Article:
During one of her conversations with Fleming, Venters mentioned that she was breast-feeding her baby. She also requested that Fleming ask Houston Funding's limited partner Harry Cagle if she could use a breast pump at work when she returned from leave.

Request Met With Strong 'No.'

According to Fleming, when he put Venters's question to Cagle, he “responded with a strong 'No,' ” and said, “Maybe she needs to stay home longer.”

Venters subsequently called Cagle on Feb. 17, 2009, to inform him that her doctor had released her to return to work. She also mentioned that she was lactating and asked whether she could use a back room in the office to pump breast milk after she returned.

Following a long pause, Cagle responded by telling her that her position had been filled, Venters alleged. “The record reflects no denial of this conversation,” Jolly observed.

Three days later, Houston Funding mailed a termination letter to Venters that was dated Feb. 16, 2009. The letter cited job abandonment as the reason for the discharge, and stated she was fired effective Feb. 13.

Venters filed a sex discrimination charge with EEOC, which sued Houston Funding on her behalf under Title VII. The commission asserted that Venters was fired on the basis of sex, including pregnancy, childbirth, or related medical conditions.

The U.S. District Court for the Southern District of Texas granted Houston Funding's motion for dismissal in February 2012. The court found that even if Venters's allegations were true, terminating an employee based on lactation or breast-pumping is not prohibited sex discrimination under Title VII and that lactation is not a pregnancy-related medical condition (30 HRR 185, 2/20/12).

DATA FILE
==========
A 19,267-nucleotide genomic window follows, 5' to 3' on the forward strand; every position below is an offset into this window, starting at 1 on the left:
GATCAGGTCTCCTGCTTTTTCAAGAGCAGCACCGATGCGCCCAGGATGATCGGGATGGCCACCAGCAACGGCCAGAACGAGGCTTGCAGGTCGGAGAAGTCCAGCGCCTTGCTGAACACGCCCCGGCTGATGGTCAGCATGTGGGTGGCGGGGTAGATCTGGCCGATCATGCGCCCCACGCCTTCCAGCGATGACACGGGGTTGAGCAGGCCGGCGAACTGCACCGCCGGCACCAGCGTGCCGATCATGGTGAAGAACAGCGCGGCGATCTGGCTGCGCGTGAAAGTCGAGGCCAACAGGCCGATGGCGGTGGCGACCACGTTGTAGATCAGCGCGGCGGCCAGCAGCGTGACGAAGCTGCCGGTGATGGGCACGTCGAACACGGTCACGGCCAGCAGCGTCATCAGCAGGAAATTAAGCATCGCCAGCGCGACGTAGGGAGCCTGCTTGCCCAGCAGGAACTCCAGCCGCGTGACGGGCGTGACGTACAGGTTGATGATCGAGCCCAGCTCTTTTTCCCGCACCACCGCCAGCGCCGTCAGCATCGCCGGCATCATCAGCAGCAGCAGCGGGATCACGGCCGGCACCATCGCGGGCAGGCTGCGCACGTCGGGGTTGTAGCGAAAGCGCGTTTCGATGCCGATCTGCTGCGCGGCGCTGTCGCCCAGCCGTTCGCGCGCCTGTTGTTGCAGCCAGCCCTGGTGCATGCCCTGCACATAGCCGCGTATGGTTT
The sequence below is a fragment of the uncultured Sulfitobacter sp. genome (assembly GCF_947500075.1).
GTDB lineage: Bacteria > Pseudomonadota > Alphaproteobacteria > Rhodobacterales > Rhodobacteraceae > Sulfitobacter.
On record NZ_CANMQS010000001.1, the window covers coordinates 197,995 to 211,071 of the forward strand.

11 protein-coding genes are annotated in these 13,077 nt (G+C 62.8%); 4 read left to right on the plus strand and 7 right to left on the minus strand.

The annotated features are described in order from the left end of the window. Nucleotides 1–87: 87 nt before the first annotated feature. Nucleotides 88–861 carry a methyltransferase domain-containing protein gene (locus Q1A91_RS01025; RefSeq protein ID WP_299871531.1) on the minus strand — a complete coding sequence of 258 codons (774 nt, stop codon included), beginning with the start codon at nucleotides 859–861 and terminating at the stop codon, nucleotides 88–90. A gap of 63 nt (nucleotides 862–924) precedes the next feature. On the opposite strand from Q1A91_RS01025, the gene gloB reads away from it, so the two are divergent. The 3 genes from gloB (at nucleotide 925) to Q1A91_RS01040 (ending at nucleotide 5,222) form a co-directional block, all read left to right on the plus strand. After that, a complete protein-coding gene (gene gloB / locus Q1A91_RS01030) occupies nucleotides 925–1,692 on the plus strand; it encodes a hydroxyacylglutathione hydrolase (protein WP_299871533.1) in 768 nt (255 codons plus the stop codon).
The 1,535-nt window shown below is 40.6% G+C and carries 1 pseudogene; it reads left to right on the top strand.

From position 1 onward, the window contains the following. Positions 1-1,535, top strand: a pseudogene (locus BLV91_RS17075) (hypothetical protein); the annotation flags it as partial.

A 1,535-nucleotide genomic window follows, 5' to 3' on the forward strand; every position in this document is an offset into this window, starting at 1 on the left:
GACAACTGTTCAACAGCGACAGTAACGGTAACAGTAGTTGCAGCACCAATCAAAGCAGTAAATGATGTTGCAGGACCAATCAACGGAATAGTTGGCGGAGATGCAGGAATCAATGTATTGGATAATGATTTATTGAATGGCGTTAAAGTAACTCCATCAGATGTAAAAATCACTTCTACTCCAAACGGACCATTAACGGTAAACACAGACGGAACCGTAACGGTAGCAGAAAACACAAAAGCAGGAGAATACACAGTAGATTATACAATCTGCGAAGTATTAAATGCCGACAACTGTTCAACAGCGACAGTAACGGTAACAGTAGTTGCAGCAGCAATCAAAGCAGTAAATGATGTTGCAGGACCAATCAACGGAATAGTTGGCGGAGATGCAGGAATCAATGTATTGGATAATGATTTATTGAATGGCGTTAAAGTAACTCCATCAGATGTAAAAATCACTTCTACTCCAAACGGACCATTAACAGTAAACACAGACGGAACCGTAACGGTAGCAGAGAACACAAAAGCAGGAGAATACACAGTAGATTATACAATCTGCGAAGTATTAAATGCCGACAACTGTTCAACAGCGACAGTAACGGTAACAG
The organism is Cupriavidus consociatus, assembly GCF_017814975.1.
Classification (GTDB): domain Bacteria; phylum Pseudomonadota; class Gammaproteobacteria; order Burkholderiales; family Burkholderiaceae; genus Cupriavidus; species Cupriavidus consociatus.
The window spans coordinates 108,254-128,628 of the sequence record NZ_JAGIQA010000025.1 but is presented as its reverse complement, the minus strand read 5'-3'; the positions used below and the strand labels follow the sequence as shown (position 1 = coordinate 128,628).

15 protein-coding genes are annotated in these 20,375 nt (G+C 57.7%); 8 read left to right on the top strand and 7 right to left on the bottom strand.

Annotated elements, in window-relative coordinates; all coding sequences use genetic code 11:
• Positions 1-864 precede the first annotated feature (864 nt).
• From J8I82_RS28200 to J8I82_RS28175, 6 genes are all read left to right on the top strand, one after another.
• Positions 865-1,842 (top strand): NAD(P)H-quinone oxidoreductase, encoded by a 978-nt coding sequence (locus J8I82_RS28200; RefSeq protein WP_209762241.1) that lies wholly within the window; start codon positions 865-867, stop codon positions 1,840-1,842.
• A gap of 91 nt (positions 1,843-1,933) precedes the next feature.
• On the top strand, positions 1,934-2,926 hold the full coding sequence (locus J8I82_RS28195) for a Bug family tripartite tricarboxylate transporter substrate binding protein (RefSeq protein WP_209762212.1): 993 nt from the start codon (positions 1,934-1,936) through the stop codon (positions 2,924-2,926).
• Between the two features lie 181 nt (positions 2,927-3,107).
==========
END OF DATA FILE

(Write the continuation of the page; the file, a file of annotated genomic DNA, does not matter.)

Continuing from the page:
Appeals Court Cites Precedent in Reversing

Jolly observed that since Congress passed the PDA in 1978, courts have “interpreted Title VII to cover a far wider range of employment decisions entailing female physiology.” In Harper v. Thiokol Chemical Corp. ( 619 F.2d 489, 23 FEP Cases 61 (5th Cir. 1980)), he said, the Fifth Circuit held that an employment policy that required women who took pregnancy leave to sustain a normal menstrual cycle before returning to work violated Title VII because it imposed unequal burdens on male and female employees.

Harper therefore supports EEOC's position that firing Venters because she was lactating or expressing breast milk likewise constitutes a violation of Title VII, the appeals court concluded. It also found that Harper supports the conclusion that lactation, like menstruation, is a pregnancy- or childbirth-related medical condition for purposes of the PDA.

Menstruation is a normal aspect of female physiology that is interrupted during pregnancy but resumes shortly after the pregnancy has ended, Jolly said. He found that lactation also is a normal aspect of female physiology, which is initiated by pregnancy and concludes sometime after the pregnancy has ended.

Accordingly, “[i]f an employer commits unlawful sex-based discrimination by instituting a policy revolving around a woman's post-pregnancy menstrual cycle, as in Harper, it is difficult to see how an employer who makes an employment decision based upon whether a woman is lactating can avoid such unlawful sex discrimination,” Jolly wrote.


Text of the opinion is available at